Nearly six months after its work began, the White House task force on opioid addiction chaired by Gov. Chris Christie is finalizing its last report on how best to address the disease and waiting for President Donald Trump to act on its top recommendation.
The panel, which is scheduled to finish up its work in a week,in August that outlined a number of strategies to curb drug use and improve recovery options. The group also urged Trump to immediately declare opiate addiction a national health crisis.
Trump said at the time he would indeed make such a national declaration, but he took no further public action until it came up at a press conference last week. When asked about the holdup after an event on his tax cut proposal, the president said there would be a “major announcement” on the addiction issue sometime this week.
Christie voiced his support for the president’s strategy yesterday, challengingby another member of the panel, former Rhode Island congressman Patrick Kennedy, who suggested Christie was impatient with Trump’s lack of action on the issue. Kennedy, a Garden State resident and advocate for addiction services, said panel members were pessimistic about the president’s willingness to follow through on their recommendations.
"The comments attributed to me today by Congressman Kennedy are false. I speak for myself on this issue,” Christie said Monday. “Let me be very clear. I know that President Trump understands this issue and supports fighting this epidemic aggressively. In the days ahead, I am confident that the President's actions will speak louder than anything else."
At a Rose Garden press conference a week ago Monday, Trump suggested the process has been harder than people might anticipate, but an announcement would be coming soon. “We are going to be doing that next week. By the way, you know that's a big step,” the. “And to get to that step, a lot of work has to be done and it's time-consuming work. We're going to be doing in next week, okay?”
Various news reports suggest administration officials are now scrambling to finalize a formal emergency order and assemble a public relations strategy to accompany its rollout.
Christie declared addiction ain January and has led efforts to implement a number of state programs that also reflect ; these include steps to scale back the number of opiates in circulation, to expand access to overdose antidotes, like Narcan, and to invest in new treatment programs and facilities.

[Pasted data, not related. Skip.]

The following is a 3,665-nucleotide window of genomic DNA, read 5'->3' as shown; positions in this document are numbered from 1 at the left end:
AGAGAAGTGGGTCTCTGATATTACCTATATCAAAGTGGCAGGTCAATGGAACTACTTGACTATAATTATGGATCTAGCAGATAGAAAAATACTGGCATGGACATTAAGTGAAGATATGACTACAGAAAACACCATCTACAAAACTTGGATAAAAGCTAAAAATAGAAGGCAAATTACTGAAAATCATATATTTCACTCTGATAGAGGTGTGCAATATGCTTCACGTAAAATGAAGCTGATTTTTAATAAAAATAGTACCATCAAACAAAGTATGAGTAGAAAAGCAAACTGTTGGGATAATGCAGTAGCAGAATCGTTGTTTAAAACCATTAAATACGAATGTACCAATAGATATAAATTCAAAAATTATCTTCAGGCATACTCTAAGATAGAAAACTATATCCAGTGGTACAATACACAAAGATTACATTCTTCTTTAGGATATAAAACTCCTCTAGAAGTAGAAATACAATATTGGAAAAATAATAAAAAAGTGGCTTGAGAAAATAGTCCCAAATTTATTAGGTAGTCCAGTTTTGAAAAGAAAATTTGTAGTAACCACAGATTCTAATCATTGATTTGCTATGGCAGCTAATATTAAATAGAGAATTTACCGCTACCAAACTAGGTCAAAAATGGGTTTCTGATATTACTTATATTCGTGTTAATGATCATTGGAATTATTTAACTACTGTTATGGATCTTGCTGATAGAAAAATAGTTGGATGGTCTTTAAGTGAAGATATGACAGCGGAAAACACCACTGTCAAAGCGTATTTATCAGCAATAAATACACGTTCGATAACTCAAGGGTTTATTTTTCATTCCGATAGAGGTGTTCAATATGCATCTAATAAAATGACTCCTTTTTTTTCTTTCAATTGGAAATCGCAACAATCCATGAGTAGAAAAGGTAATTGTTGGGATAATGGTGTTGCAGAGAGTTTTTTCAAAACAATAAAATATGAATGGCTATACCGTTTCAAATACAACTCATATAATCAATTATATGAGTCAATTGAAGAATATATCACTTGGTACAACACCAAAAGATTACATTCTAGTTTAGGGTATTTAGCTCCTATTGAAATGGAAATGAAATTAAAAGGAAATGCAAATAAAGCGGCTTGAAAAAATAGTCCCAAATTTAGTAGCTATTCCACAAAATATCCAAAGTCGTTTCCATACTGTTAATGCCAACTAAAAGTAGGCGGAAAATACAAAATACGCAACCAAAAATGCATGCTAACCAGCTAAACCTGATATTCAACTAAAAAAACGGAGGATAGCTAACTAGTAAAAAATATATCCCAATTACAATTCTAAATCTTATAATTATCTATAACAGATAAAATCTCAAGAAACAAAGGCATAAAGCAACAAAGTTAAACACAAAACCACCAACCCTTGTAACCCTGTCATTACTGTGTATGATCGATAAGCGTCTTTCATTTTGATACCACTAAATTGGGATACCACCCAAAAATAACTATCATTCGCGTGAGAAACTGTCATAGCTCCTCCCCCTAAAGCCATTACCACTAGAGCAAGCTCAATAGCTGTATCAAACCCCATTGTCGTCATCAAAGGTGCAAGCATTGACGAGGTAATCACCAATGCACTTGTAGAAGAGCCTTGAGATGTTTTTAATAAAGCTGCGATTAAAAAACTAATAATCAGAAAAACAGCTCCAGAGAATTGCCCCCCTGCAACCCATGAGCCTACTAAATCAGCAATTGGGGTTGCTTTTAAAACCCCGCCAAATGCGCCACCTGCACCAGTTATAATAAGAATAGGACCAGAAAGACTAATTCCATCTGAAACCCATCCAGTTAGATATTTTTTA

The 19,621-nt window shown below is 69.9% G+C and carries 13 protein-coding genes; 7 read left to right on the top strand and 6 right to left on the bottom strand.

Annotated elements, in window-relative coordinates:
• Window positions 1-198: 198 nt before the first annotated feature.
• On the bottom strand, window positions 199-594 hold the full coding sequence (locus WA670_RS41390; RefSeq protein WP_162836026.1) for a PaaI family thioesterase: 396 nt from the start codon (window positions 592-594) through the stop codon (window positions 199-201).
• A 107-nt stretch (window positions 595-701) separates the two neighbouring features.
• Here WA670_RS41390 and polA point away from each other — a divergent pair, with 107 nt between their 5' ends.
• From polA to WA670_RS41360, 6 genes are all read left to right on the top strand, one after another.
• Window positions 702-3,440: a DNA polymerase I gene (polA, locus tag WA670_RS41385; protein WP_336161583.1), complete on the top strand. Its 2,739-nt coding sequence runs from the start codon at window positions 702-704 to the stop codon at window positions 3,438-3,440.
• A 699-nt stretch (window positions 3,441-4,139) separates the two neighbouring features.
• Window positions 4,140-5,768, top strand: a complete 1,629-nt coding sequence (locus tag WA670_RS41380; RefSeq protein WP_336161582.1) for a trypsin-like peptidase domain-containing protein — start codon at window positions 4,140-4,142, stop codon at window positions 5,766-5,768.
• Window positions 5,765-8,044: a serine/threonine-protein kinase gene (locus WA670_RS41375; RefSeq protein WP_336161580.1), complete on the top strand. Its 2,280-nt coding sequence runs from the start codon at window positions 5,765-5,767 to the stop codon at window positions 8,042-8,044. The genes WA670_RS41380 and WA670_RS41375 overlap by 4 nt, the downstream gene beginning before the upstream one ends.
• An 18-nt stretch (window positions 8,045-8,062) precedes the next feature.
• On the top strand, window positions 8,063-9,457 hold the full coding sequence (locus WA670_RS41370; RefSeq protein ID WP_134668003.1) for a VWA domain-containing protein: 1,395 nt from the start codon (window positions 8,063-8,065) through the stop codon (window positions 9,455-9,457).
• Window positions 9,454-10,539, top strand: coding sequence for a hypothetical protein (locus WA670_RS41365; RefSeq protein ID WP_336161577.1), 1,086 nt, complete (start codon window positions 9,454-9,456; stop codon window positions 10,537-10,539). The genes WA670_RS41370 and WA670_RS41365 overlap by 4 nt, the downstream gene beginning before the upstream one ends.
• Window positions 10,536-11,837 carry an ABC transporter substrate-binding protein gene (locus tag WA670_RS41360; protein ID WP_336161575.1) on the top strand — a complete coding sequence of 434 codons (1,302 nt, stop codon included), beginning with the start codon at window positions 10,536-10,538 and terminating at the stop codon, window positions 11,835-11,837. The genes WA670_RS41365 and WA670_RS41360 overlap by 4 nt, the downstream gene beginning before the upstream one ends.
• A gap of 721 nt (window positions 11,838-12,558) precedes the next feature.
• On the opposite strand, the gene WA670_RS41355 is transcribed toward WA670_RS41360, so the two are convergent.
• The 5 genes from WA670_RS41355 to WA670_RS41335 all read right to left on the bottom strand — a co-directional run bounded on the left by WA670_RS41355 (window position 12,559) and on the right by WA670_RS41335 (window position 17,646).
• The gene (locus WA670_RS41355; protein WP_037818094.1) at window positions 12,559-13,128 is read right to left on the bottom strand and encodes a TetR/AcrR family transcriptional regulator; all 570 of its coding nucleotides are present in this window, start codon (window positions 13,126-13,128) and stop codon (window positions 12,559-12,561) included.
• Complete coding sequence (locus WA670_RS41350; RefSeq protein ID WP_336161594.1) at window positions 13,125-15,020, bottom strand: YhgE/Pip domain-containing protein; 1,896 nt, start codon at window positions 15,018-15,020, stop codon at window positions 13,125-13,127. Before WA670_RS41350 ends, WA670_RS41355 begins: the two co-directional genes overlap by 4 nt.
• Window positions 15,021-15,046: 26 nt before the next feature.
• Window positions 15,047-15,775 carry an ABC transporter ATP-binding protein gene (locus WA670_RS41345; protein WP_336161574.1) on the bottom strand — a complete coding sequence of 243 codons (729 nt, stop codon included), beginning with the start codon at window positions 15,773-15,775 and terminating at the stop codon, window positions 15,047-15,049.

Pressure has been mounting on the president to take action on the issue, which he prioritized during his campaign after a visit to New Hampshire, which has been particularly hit hard by opiates and heroin addiction. The disease now kills some 142 Americans a day, Christie notes, and it ended the lives of nearly 2,000 New Jersey residents last year.
In March, Trump signed an executive order to create the task force, theon Combating Drug Addiction and the Opioid Crisis, and tapped Christie to lead the effort. The group held its first meeting in June, took testimony from dozens of experts, collected some 8,000 comments during the early part of the summer, and produced the interim draft report in August.
While that document was only a first step, and the panel pledged to keep working until its November 1 deadline, the draft report made clear the president could also have an impact immediately.
“You, Mr. President, are the only person who can bring this type of intensity to the emergency and we believe you have the will to do so and to do so immediately,” states the report, which Christie said he wrote much of himself. “Our nation is in a crisis. Your Executive Order recognized that fact. The work of your Commission so far acknowledges the severity of this national problem.”
The task force held its last public meeting on Friday, at the White House, to assemble final recommendations to the Trump administration. But Kennedy, a Democrat, and others have suggested these proposals may not be easy for the administration and its conservative Republican supporters to swallow.
For example, some of the conclusions are likely to be expensive — like calls to expand treatment capacity, or enabling Medicaid to cover more treatment — and could contradict administration efforts to cut taxes or spending. These goals might also conflict with efforts to repeal the 2014 Affordable Care Act, which has extended coverage to some 800,000 additional Garden State residents, and millions nationwide.
“To implement the recommendations that we’ll offer, it will require hundreds of billions of dollars,” Kennedy told the Washington Post.
Other goals — like restricting access to opioids by strengthening state prescription-monitoring databases and prescriber limits — are likely to be opposed by the pharmaceutical industry, some providers, and pain patients.
Regardless of the federal efforts, Christie has continued to invest in efforts to reduce addiction and improve recovery options here in New Jersey. Last month he outlined howin “lapsed” funding would be applied toward dozens of new and existing programs, including a $40 million effort to expand effective treatment options to low-income adults. (Lapsed funding is monies that are not expected to be spent in a year’s specific budget line.)
And in early October, thefrom his own expert panel, the Drug Abuse Control Task Force, which contained 40 recommendations that involve improving education, beefing up prevention and intervention efforts, as well as expanding treatment and recovery options. The findings, he said, could have widespread implications.
“The work of the task force has already inspired several groundbreaking initiatives, many of which I rolled out this past month,” Christie said. “Going forward, it will serve as a blueprint for further work that needs to be done both in New Jersey and across the nation.”